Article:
It’s a long shot, but here’s how Colorado secession would work

A banner welcoming visitors to the State of Jefferson hangs in the window of a downtown business in Yreka, Calif., home to one of several secession movements across the country.
(Jeff Barnard / AP)

Back in 2009, when he was a candidate struggling for reelection, Texas Gov. Rick Perry swung by a tea party rally in Austin and famously winked at the idea of his state breaking off from the U.S. and creating a whole other country.

He quickly became the butt of jokes on the late-night TV circuit -- this was before his famous “oops” moment as a presidential candidate -- and Perry just as quickly backed off the notion.

Cynical? Perhaps. Calculated? So it seemed: The move boosted Perry’s tea party credibility and helped him on his way to a smashing reelection win en route to that ill-fated 2012 White House bid.

Now, with greater earnestness, activists are emulating that breakaway spirit, launching secession movements in several states, among them California, Michigan and Maryland. None, however, has gone as far as one in Colorado, where advocates have managed to put the question before voters in 11 rural counties this November.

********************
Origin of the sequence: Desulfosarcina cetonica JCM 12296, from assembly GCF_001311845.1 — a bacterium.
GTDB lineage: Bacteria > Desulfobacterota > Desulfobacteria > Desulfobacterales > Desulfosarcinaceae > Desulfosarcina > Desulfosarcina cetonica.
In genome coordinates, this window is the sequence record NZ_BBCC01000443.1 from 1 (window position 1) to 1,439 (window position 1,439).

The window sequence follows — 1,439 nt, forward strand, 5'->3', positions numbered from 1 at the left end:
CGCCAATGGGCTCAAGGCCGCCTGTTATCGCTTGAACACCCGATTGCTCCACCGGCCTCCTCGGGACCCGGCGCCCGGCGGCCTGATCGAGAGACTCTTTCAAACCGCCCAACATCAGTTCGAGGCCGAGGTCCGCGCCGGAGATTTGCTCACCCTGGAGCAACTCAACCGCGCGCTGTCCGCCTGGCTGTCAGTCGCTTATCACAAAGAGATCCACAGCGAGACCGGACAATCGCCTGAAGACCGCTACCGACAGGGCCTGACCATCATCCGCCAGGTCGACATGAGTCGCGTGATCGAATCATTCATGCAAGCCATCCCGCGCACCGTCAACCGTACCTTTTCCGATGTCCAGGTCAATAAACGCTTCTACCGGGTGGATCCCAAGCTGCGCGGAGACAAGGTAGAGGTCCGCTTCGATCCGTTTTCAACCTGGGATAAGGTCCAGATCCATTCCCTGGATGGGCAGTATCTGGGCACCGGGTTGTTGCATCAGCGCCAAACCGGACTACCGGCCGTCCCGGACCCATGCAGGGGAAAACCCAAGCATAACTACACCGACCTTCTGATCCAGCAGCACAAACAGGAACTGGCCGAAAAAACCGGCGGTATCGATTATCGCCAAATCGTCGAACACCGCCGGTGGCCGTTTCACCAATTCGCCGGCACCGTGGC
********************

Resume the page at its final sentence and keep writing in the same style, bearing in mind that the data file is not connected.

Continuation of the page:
Although most consider secession a long shot, there is a process that could bring the question to a statewide vote as soon as November 2014.

As Weld County Commissioner Sean Conway, a leading secession proponent, explained, the first step is an advisory vote in those 11 counties on Nov. 5.


If residents approve, local lawmakers would then proceed to the Capitol in Denver and lobby state legislators to bring the matter to the state ballot as a constitutional amendment.

That would require two-thirds approval by both houses. Failing that, Conway said, proponents could put the measure to statewide vote by collecting 80,000 petition signatures.

That may be the easy part, compared to what would come next. If Colorado voters agreed to cede those 11 counties, the matter would then go before Congress, which has to give its stamp of approval.

Four states have been carved from the territory of others: Kentucky, Maine, Vermont and West Virginia. But it’s been a while. West Virginia, the last state to break off from another, did so back in the Civil War, splitting from Confederate Virginia in 1863.

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